Sakura Ichi (the name means “Cherry Blossom No. 1”) is not the best sushi, but it’s good enough, it’s arguably the best restaurant downtown and for groups especially, it offers a fun experience. Sakura Ichi wouldn’t be out of place in Little Tokyo, where a reservation for a tatami room would probably be hard to come by, but here it’s one of the better-kept secrets.

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Ooh-la-la in Upland

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This banner on an Upland discount store is visible — perhaps too visible — to motorists along the 10 Freeway at Mountain Avenue. (The “Happiness Guaranteed!” slogan is a nice touch.) I don’t know about the prices, but based on the banner, apparel appears to be half off. Doesn’t the store sell tops?

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Kung fu fighting at Ontario Library

Haaaiii-yaaah! July’s movie theme at the Ontario City Library is “Martial Arts Madness.” The films: “Legend of Drunken Master 2” starring Jackie Chan (Thursday), “Legend of the Black Scorpion” (July 15), “Shaolin Soccer” (July 22) and “Mortal Kombat” (July 29). Films start at 6:30 p.m. in the community room of the library, 215 E. C St., and admission is free.

Tell ’em Bruce Lee sent you.

(I can vouch for the entertainment value of “Drunken Master,” whose stunts are both hilarious and astonishing.)

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Nearing 500

Notice the Facebook box at right? As I write this at 3:45 p.m. Tuesday, my FB page records 497 fans.* Who will be the 500th? Who? Who?? (The anticipation is practically unbearable.)

You can sign up right there in the box, as long as you’re already on Facebook.

* 5 p.m. Tuesday: 498.

* 8 a.m. Wednesday: 501! Well, that was easy. Thank you to Kimberly Holiday (497), Robin Gonzalez (498), Darryl Musick (499) and Ms. 500, Nicole Leo. Not to mention No. 501, Ron Scott, for giving me a cushion against defections.

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Reading log: June 2010


Books bought: “Why Call Them Back From Heaven?” Clifford D. Simak; “The Diaries of Adam & Eve,” Mark Twain; “If You’re Feeling Sinister,” Scott Plagenhoef; “The Farther Shore,” Robert M. Coates; “Bright Orange for the Shroud,” John D. MacDonald; “Booked to Die,” John Dunning.

Books read: “Why Call Them Back From Heaven?” Clifford D. Simak; “The Diaries of Adam & Eve,” Mark Twain; “Adventures of Sherlock Holmes,” A. Conan Doyle; “If You’re Feeling Sinister,” Scott Plagenhoef; “The ‘Reel’ Benchley,” Robert Benchley; “Millard Sheets: The Early Years (1926-1944),” Gordon McClelland; “The Bob Dylan Scrapbook, 1956-1966,” Robert Santelli.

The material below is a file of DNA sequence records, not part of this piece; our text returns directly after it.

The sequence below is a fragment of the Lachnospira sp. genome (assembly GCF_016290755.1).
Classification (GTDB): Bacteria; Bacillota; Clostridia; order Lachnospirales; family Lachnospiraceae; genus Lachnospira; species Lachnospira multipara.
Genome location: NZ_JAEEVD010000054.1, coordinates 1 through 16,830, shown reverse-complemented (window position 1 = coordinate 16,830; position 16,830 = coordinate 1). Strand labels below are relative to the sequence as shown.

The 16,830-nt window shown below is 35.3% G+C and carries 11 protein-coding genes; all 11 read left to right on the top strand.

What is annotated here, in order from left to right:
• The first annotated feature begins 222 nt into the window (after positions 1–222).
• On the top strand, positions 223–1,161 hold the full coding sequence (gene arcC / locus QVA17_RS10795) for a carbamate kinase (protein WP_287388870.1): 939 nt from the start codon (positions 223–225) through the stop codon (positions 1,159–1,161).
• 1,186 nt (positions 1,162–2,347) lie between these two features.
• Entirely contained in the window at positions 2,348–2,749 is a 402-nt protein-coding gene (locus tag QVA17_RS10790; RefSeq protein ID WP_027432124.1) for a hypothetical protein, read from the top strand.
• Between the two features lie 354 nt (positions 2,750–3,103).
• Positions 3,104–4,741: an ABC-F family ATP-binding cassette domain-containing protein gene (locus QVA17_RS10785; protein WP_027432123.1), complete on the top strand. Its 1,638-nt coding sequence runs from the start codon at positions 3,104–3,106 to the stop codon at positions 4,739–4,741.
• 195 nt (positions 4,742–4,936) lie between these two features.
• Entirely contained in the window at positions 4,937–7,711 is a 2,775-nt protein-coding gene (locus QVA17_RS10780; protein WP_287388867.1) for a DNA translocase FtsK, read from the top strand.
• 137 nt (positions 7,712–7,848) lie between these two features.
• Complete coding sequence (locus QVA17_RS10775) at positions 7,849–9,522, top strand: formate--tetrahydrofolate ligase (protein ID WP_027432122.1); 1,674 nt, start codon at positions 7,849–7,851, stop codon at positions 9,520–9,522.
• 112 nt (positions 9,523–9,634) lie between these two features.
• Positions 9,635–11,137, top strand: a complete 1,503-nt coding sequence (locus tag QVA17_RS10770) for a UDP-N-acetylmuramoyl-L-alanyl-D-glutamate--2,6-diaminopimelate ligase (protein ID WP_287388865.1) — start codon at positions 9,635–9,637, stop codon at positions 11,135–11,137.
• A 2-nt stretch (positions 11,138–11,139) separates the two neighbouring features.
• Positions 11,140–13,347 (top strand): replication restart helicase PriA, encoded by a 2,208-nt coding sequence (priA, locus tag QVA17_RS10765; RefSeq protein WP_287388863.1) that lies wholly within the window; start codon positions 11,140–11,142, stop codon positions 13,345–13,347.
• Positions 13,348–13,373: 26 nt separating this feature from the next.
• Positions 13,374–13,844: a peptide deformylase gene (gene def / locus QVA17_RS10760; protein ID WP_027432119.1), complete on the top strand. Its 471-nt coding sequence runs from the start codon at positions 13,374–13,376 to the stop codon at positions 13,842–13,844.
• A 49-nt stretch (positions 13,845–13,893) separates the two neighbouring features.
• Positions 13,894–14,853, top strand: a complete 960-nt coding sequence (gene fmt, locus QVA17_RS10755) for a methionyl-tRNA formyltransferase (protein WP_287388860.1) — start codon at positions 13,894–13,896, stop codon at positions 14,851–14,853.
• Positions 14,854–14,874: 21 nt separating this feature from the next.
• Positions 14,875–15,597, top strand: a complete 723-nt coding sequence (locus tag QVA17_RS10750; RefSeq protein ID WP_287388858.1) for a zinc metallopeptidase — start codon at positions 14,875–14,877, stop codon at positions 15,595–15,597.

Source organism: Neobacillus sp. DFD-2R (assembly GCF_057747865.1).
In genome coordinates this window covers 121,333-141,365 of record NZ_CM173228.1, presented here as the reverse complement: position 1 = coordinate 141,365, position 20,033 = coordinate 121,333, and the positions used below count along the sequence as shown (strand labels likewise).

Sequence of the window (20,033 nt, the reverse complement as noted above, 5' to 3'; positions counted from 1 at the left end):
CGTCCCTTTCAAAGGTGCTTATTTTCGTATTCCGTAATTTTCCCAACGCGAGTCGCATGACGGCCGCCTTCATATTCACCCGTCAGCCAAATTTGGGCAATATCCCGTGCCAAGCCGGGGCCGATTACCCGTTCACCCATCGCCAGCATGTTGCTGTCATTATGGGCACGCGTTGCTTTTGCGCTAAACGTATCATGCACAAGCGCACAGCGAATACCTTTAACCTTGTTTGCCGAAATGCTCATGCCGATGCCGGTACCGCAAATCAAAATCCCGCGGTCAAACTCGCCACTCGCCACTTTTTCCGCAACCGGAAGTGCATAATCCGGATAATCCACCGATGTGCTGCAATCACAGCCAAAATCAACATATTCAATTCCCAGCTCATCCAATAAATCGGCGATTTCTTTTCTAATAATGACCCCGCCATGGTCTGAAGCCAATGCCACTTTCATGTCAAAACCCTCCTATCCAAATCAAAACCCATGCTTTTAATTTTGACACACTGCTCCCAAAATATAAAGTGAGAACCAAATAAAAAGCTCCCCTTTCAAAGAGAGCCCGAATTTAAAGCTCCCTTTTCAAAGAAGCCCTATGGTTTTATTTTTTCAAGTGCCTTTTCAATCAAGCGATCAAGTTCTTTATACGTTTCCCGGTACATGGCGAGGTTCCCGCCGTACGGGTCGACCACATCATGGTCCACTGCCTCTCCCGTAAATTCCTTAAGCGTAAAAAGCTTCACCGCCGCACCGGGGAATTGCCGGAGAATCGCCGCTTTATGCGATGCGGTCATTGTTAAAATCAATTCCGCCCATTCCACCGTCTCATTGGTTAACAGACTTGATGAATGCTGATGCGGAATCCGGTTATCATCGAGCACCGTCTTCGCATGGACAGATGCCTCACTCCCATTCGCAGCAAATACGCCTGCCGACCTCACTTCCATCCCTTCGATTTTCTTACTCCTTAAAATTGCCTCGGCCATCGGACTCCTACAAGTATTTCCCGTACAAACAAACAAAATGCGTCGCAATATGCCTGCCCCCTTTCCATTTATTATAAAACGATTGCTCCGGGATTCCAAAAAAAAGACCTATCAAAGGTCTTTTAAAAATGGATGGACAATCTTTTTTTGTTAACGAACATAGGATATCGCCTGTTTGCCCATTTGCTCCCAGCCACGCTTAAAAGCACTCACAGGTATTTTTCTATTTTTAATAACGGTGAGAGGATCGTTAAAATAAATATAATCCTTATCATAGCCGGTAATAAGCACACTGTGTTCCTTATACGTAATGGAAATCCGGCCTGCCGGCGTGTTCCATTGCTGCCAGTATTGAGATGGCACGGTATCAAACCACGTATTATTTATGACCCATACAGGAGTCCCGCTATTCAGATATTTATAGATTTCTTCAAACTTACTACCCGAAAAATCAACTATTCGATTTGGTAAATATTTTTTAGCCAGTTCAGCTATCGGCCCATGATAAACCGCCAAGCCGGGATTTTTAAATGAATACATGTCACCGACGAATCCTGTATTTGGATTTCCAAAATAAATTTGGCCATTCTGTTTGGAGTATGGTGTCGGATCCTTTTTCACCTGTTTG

Seven books in June — not bad for a fellow who hadn’t finished even one by June 21, if I do say so myself. I also managed to finish three of the six books I acquired, as well as one acquired the previous month (and one each in 2007 and 2005, and another from, er, 1976 or thereabouts).

To run through this quickly, and in order: the Simak was an intriguing SF novel about cryogenics and faith; the Twain a minor work, unfinished, but perhaps my favorite of the month’s reading; tied with the first collection of Holmes stories, most of them classics; the Plagenhoef, about a Belle and Sebastian album, is padded even at 105 pages; the Benchley is a curio from 1950 of stills and transcripts of six of his comedy shorts; the Millard Sheets reproduces 93 of his paintings, paired with a biography of the Pomona native that is informative, dull and horribly copy-edited, with a minimum of one mistake per page (the man credited as “text editor” was overpaid even if he volunteered); and the Dylan is a basic but gracefully written bio with many photos and inserts of repro’d handbills, handwritten lyrics and the like, a fun collection.

And, for those who like to know such things, I bought Simak used at St. Louis’ Book House, Twain new at the Montclair Borders and Plagenhoef new at St. Louis’ Subterranean Books, all in June; Sheets in the gift shop of the Pasadena Museum of California Art in May; Holmes new somewhere circa ’76 (and read it then as well); Benchley used at Portland’s Powell’s in 2007; and Dylan at Rhino Records upon publication in 2005.

In the latter case, it’s a bit embarrassing that it took me five years to get to a book that took three hours to read, and in the meantime was remaindered for a fraction of its $45 purchase price, but at least I read it now.

Halfway through 2010, I’ve read 30 books — more than expected, since my goal was 50. Either I’ll coast the last half of the year, or I’ll double my total to 60. (Already in July I’ve finished one.)

Whew! Now, what are you reading?